And the usurping personoid, the personality-like construct, this usurping structure is dissimilar in some important respects to the person's normal personality.
So we end up having two structures, one overriding structure which is personality-like and one real personality.
The personoid, the personality-like construct is devoid of inhibitions, lacks empathy, sports little or no impulse control, is unable to delay gratification, engages in dichotomous thinking, splitting or idealization devaluation, has poor judgment of future consequences, is reckless and is infantile and aggressive.
I've just described actually a psychopath. Traumas can be habit-forming. They can constitute the core of a comfort zone.
Trauma victims often engage in variations of the same set of self-defeating, self-destructive, self-trashing and reckless behaviors.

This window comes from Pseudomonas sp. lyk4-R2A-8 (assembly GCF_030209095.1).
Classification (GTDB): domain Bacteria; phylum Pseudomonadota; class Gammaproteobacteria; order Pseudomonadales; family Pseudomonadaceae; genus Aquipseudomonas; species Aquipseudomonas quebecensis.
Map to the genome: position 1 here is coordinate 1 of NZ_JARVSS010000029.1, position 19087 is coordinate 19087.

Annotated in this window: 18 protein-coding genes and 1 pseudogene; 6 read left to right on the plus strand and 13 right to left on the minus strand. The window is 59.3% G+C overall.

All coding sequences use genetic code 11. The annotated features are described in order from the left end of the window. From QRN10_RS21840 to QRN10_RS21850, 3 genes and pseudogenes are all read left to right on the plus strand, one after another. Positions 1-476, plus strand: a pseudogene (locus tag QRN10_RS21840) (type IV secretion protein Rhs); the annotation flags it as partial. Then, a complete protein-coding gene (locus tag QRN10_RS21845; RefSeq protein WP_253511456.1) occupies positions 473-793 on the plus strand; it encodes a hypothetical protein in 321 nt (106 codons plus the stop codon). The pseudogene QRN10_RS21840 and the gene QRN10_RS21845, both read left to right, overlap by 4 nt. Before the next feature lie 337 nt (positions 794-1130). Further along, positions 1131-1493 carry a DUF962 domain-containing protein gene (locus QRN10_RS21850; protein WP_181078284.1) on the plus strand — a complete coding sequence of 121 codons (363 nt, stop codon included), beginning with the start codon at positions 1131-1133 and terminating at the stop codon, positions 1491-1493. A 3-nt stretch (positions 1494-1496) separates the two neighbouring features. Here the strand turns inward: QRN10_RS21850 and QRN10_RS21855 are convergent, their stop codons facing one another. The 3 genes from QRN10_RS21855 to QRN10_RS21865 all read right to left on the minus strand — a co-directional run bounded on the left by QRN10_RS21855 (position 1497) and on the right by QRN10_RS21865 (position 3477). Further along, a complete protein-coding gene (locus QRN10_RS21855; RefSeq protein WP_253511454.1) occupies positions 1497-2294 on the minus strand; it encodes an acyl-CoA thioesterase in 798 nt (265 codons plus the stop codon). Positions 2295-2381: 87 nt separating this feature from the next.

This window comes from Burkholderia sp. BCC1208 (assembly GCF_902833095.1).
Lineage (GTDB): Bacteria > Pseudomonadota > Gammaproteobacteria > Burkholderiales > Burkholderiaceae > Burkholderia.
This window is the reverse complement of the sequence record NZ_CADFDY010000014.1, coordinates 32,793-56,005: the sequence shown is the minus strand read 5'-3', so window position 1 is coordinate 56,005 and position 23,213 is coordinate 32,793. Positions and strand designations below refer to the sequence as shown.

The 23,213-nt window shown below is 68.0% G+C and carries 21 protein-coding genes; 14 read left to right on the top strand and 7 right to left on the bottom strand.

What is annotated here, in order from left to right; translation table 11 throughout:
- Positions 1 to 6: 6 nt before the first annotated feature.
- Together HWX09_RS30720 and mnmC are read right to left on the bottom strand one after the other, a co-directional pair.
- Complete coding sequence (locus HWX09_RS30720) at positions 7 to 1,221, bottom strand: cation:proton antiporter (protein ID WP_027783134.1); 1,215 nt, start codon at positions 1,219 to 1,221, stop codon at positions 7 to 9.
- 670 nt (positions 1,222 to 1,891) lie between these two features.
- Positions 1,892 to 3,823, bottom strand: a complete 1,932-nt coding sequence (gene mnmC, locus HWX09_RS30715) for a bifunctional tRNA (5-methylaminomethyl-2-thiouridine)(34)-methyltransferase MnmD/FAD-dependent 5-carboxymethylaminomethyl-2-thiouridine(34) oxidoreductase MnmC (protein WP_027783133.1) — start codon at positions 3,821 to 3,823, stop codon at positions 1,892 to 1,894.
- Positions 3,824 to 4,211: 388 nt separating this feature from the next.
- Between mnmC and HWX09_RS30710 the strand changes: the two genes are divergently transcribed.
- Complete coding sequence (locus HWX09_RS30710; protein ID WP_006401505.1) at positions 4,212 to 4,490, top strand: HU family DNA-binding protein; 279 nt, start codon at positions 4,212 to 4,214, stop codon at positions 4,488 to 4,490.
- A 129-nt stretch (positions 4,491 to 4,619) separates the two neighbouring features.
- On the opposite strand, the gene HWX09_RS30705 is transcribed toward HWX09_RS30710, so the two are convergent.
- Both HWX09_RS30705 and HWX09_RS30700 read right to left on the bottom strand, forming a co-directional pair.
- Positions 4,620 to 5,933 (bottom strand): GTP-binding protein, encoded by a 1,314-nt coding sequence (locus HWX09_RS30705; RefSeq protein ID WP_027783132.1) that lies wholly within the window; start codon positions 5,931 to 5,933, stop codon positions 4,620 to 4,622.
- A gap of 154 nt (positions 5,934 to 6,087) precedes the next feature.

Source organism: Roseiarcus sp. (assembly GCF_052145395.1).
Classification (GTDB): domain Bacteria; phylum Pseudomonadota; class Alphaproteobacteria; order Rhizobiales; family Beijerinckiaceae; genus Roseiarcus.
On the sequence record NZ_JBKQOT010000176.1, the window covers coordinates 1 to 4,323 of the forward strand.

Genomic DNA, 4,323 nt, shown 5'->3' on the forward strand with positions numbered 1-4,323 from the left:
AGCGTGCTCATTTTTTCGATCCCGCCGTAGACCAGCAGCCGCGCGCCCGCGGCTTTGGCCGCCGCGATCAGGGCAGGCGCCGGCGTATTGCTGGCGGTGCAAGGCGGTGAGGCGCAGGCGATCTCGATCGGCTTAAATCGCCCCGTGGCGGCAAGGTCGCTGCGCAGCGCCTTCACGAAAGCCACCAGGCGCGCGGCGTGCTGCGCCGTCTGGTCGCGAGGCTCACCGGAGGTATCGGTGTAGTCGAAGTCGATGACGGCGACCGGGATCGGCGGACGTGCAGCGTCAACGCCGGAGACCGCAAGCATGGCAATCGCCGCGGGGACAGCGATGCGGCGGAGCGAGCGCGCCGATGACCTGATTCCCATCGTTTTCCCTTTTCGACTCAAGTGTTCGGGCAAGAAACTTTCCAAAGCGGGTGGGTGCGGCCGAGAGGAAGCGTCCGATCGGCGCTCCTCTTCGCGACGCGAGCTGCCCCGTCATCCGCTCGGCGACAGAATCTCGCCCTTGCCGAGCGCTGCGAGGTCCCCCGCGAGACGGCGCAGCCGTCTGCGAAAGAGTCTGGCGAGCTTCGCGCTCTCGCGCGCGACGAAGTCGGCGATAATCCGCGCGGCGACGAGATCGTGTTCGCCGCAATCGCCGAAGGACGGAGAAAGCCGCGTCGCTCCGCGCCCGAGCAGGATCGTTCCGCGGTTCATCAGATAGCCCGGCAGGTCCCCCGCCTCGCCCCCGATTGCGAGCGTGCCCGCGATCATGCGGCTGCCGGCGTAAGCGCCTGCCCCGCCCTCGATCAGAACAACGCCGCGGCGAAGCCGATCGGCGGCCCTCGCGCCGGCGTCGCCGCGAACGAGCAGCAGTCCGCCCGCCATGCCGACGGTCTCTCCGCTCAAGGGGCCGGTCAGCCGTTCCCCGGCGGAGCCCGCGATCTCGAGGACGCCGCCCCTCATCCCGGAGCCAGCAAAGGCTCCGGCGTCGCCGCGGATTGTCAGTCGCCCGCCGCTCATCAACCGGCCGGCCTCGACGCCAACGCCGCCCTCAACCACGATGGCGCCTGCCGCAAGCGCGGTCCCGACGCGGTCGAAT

Because they seek to re-traumatize themselves in order to reduce anticipatory anxiety.
And at the same time, they also consume drugs or they consume alcohol for the very same reason.
So trauma and alcohol and drugs, they go together.
Traumas fulfill important psychological functions and may become addictive as the victim gets habituated to intermittent reinforcement, operant conditioning and abusive misconduct.
That's what we call trauma bonding. That is the Stockholm Syndrome. It's an addiction to trauma.
One of the most critical functions of traumas is to help make sense of the world by perpetuating a victim's stance, a victim role, self-imputed role often.